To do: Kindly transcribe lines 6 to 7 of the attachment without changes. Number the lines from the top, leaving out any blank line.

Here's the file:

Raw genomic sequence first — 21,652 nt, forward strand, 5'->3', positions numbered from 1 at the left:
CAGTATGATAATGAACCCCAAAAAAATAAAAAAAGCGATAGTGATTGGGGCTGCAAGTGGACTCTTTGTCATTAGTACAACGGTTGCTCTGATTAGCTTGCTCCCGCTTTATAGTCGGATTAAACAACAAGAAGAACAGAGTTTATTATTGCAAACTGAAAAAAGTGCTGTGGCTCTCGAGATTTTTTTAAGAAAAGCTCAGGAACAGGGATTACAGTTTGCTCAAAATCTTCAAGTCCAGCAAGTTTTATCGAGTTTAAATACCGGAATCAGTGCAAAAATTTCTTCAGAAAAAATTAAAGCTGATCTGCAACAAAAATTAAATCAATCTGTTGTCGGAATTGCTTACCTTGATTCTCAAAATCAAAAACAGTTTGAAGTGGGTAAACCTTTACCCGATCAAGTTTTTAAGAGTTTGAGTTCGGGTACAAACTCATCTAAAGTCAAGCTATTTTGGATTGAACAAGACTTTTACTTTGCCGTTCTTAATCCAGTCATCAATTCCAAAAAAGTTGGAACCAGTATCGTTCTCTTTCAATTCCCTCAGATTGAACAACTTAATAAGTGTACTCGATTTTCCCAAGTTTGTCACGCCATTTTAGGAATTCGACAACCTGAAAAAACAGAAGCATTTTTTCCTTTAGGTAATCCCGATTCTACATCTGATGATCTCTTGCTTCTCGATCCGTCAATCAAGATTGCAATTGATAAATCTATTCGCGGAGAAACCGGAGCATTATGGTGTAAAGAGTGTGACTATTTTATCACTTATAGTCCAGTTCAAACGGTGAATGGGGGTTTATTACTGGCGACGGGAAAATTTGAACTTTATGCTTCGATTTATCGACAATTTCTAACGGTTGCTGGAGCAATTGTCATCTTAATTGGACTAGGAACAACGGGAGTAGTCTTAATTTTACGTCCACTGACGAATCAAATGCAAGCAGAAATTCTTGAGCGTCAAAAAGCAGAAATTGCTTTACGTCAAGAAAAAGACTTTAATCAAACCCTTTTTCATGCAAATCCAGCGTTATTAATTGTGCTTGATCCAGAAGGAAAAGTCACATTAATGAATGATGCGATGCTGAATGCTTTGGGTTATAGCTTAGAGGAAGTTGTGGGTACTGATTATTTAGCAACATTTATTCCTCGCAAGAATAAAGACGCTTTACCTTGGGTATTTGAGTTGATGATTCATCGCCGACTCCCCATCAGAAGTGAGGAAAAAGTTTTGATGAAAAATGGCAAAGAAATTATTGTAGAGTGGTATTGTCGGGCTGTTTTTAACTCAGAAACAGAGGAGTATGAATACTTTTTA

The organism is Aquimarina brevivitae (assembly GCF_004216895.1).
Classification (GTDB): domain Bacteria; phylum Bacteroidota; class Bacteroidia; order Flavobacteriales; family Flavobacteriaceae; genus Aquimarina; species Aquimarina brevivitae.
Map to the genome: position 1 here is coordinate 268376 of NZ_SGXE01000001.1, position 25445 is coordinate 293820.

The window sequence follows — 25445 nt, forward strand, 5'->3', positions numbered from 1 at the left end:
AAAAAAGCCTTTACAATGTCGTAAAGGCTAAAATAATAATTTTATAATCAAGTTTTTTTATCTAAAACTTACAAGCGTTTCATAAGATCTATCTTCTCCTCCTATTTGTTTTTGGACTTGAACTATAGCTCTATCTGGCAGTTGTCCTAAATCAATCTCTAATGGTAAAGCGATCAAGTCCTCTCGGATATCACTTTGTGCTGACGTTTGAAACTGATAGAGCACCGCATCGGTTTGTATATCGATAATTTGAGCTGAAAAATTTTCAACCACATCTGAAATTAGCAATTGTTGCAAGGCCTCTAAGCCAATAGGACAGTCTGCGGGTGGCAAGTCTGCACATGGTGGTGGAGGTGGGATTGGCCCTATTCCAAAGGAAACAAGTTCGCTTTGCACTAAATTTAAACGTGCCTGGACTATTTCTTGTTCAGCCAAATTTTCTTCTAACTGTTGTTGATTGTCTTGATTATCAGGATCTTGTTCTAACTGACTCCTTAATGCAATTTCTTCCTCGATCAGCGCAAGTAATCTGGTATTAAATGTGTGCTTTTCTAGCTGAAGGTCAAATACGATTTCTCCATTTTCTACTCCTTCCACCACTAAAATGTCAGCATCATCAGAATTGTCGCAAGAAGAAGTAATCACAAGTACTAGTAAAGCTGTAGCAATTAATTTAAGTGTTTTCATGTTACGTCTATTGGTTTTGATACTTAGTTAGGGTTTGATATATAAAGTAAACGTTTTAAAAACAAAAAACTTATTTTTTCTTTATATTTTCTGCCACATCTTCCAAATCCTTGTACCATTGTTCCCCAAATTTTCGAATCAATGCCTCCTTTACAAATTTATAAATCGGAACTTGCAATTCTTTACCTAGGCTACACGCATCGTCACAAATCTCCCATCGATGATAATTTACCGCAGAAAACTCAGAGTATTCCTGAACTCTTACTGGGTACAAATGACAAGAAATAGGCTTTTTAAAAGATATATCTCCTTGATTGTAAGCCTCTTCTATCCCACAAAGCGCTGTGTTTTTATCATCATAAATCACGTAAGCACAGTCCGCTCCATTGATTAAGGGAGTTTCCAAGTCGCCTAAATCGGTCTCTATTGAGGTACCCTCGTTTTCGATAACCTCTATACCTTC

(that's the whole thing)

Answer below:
The window sequence follows — 25445 nt, forward strand, 5'->3', positions numbered from 1 at the left end:
AAAAAAGCCTTTACAATGTCGTAAAGGCTAAAATAATAATTTTATAATCAAGTTTTTTTATCTAAAACTTACAAGCGTTTCATAAGATCTATCTTCTCCTCCTATTTGTTTTTGGACTTGAACTATAGCTCTATCTGGCAGTTGTCCTAAATCAATCTCTAATGGTAAAGCGATCAAGTCCTCTCGGATATCACTTTGTGCTGACGTTTGAAACTGATAGAGCACCGCATCGGTTTGTATATCGATAATTTGAGCTGAAAAATTTTCAACCACATCTGAAATTAGCAATTGTTGCAAGGCCTCTAAGCCAATAGGACAGTCTGCGGGTGGCAAGTCTGCACATGGTGGTGGAGGTGGGATTGGCCCTATTCCAAAGGAAACAAGTTCGCTTTGCACTAAATTTAAACGTGCCTGGACTATTTCTTGTTCAGCCAAATTTTCTTCTAACTGTTGTTGATTGTCTTGATTATCAGGATCTTGTTCTAACTGACTCCTTAATGCAATTTCTTCCTCGATCAGCGCAAGTAATCTGGTATTAAATGTGTGCTTTTCTAGCTGAAGGTCAAATACGATTTCTCCATTTTCTACTCCTTCCACCACTAAAATGTCAGCATCATCAGAATTGTCGCAAGAAGAAGTAATCACAAGTACTAGTAAAGCTGTAGCAATTAATTTAAGTGTTTTCATGTTACGTCTATTGGTTTTGATACTTAGTTAGGGTTTGATATATAAAGTAAACGTTTTAAAAACAAAAAACTTATTTTTTCTTTATATTTTCTGCCACATCTTCCAAATCCTTGTACCATTGTTCCCCAAATTTTCGAATCAATGCCTCCTTTACAAATTTATAAATCGGAACTTGCAATTCTTTACCTAGGCTACACGCATCGTCACAAATCTCCCATCGATGATAATTTACCGCAGAAAACTCAGAGTATTCCTGAACTCTTACTGGGTACAAATGACAAGAAATAGGCTTTTTAAAAGATATATCTCCTTGATTGTAAGCCTCTTCTATCCCACAAAGCGCTGTGTTTTTATCATCATAAATCACGTAAGCACAGTCCGCTCCATTGATTAAGGGAGTTTCCAAGTCGCCTAAATCGGTCTCTATTGAGGTACCCTCGTTTTCGATAACCTCTATACCTTC